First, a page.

Tennessee Lemon Law Lawyers

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The Magnuson-Moss Warranty Act

The Magnuson-Moss Warranty Act is a Federal Law that protects the buyer of any product which costs more than $25 and comes with an express written warranty. This law applies to any product that you buy that does not perform as it should.

Your car is a major investment, rationalized by the peace of mind that flows from its expected dependability and safety. Accordingly, you are entitled to expect an automobile properly constructed and regulated to provide reasonably safe, trouble-free, and dependable transportation – regardless of the exact make and model you bought. Unfortunately, sometimes these principles do not hold true and defects arise in automobiles. Although one defect is not actionable, repeated defects are as there exists a generally accepted rule that unsuccessful repair efforts render the warrantor liable. Simply put, there comes a time when “enough is enough” – when after having to take your car into the shop for repairs an inordinate number of times and experiencing all of the attendant inconvenience, you are entitled to say, ‘That’s all,’ and revoke, notwithstanding the seller’s repeated good faith efforts to fix the car. The rationale behind these basic principles is clear: once your faith in the vehicle is shaken, the vehicle loses its real value to you and becomes an instrument whose integrity is impaired and whose operation is fraught with apprehension. The question thus becomes when is “enough”?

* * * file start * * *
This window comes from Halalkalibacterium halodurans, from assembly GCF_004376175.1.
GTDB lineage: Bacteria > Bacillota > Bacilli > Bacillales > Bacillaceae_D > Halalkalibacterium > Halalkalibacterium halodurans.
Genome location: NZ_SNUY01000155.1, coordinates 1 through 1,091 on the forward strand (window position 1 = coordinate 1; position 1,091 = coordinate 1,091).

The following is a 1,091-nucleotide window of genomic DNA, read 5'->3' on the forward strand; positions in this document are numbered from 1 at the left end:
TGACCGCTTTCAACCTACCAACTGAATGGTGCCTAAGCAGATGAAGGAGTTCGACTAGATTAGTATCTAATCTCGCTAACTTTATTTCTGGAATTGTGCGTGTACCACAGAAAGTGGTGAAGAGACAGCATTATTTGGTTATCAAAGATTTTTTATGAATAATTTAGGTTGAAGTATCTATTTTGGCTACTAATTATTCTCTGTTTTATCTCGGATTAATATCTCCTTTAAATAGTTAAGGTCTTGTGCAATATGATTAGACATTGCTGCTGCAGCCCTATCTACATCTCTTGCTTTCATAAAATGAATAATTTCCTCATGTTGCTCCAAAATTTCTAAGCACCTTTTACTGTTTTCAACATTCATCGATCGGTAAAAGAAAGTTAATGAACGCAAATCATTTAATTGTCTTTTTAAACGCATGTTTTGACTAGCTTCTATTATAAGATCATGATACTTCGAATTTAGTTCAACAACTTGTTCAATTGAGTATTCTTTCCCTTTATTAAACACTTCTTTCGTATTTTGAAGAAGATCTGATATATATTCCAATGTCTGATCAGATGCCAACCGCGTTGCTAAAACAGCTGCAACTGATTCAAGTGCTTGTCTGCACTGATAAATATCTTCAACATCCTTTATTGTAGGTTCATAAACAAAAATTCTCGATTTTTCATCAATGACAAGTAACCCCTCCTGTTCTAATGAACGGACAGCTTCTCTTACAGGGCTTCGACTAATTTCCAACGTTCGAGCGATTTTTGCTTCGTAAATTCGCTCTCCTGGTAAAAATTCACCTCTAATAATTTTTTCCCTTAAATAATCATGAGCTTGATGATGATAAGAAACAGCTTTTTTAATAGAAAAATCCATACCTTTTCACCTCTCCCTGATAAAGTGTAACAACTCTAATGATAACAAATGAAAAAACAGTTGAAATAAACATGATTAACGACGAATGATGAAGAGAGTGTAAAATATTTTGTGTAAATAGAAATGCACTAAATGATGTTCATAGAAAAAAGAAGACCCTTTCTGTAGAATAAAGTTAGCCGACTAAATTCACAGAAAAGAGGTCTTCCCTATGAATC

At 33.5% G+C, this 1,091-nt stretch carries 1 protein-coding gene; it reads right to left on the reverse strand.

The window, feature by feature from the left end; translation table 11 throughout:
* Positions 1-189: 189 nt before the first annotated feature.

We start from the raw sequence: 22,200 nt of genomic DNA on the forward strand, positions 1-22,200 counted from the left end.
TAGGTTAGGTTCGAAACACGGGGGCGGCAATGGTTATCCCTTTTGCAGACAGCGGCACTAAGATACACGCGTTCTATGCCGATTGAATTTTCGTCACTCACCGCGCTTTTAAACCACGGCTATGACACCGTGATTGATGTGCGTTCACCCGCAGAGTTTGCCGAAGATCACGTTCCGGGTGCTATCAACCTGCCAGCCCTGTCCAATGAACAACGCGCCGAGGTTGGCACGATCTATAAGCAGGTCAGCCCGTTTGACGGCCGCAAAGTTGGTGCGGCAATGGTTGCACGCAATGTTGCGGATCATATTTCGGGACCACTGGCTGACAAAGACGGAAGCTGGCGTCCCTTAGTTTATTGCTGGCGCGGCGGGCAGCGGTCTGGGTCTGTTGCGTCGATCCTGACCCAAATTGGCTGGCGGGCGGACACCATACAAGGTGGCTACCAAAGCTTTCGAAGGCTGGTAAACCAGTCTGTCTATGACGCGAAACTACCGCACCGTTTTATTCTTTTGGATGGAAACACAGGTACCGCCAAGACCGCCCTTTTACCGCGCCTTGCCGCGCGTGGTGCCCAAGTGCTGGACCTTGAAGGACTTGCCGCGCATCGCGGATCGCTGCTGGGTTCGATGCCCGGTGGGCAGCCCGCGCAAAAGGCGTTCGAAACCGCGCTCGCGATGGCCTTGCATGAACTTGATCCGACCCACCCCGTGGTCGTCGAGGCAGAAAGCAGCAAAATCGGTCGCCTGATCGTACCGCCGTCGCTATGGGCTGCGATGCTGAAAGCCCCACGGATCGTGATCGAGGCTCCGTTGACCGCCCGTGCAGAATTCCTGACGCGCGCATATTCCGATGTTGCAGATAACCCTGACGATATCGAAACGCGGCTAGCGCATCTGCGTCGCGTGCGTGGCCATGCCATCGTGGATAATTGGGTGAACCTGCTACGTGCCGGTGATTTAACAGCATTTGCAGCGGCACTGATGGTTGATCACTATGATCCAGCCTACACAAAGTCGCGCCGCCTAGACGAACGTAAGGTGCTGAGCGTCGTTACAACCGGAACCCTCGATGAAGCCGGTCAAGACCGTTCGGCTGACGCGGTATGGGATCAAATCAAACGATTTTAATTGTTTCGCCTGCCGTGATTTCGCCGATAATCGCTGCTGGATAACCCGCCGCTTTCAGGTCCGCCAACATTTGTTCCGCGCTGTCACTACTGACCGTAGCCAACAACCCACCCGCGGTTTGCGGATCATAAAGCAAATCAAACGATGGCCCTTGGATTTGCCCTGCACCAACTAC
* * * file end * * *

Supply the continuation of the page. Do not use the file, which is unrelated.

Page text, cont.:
As you know, enough is never enough from your warrantor’s point of view and you should simply continue to have your defective vehicle repaired – time and time again. However, you are not required to allow a warrantor to tinker with your vehicle indefinitely in the hope that it may eventually be fixed. Rather, you are entitled to expect your vehicle to be repaired within a reasonable opportunity. To this end, both the federal Moss Warranty Act, and the various state “lemon laws,” require repairs to your vehicle be performed within a reasonable opportunity.

Under the Magnuson-Moss Warranty Act, a warrantor should perform adequate repairs in at least two, and possibly three, attempts to correct a particular defect. Further, the Magnuson-Moss Warranty Act’s reasonableness requirement applies to your vehicle as a whole rather than to each individual defect that arises. Although most of the Lemon Laws vary from state to state, each individual law usually require a warrantor to cure a specific defect within four to five attempts or the automobile as a whole within thirty days. If the warrantor fails to meet this obligation, most of the lemon laws provide for a full refund or new replacement vehicle. Further, this reasonable number of attempts/reasonable opportunity standard, whether it be that of the Magnuson-Moss Warranty Act or that of the Lemon Laws, is akin to strict liability – once this threshold has been met, the continued existence of a defect is irrelevant and you are still entitled to relief.